The NAD Law and Advocacy Center has vigorously addressed discrimination by courts in numerous lawsuits alleging that judges and court systems denied access to criminal and civil litigants who were deaf or hard of hearing.  Three lawsuits resulted in states actually rewriting state law to protect against discrimination based on disability in the courtroom.  Other cases resulted in policy changes at a statewide-systemic level.

The NAD Law and Advocacy Center and Clara Smit, Esq., took on the State of New Jersey’s 536 municipal courts.  Settled in 2001, the case focused a spotlight on the real life experiences of deaf citizens who try to access the court system.  One plaintiff sought to file a harassment complaint against a neighbor.  The complaint alleged that the woman was turned away four times due to the court’s failure to provide an interpreter.  On her fourth attempt to access justice, the court asked the accused’s sister to interpret for the victim.  The settlement included the adoption of a policy to guard against such experiences, training for the municipal court judges, and damages for each of the plaintiffs.  See DeRosa v. Borough of South Plainfield.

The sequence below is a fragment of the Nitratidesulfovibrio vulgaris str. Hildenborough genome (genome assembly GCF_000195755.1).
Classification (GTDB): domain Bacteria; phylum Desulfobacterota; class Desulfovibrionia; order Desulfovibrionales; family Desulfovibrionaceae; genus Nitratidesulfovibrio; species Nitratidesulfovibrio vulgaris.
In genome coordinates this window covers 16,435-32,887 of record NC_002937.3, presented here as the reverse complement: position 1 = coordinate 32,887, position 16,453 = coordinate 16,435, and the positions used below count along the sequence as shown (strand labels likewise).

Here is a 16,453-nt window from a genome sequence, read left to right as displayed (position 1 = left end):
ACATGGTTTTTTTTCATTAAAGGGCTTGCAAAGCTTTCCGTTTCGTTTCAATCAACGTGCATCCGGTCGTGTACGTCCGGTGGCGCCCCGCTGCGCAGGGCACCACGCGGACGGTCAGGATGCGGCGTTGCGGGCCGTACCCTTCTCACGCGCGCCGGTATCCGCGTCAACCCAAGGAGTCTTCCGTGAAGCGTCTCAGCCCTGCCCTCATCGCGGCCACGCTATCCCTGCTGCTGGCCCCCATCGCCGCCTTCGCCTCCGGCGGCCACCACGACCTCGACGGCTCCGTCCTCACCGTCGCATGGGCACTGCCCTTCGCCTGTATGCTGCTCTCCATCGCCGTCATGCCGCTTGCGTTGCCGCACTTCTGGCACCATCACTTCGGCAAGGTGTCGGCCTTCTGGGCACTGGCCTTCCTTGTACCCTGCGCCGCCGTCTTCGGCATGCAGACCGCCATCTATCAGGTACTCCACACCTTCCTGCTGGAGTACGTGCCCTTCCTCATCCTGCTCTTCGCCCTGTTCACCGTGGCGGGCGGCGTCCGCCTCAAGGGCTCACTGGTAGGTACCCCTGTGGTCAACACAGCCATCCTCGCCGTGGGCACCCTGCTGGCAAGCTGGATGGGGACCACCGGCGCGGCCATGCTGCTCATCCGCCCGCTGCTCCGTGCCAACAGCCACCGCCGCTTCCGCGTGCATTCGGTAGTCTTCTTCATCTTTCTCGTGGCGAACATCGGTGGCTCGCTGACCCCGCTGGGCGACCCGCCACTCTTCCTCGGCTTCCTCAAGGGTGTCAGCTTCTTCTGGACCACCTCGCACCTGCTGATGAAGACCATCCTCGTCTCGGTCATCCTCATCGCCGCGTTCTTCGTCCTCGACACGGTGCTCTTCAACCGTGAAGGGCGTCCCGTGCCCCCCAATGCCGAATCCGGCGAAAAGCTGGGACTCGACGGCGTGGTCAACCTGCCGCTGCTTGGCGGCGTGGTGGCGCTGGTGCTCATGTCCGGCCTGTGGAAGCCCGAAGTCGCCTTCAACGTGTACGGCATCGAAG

We also continue to highlight the need for equal treatment in law enforcement through cases against police departments, law enforcement agencies, and detention centers.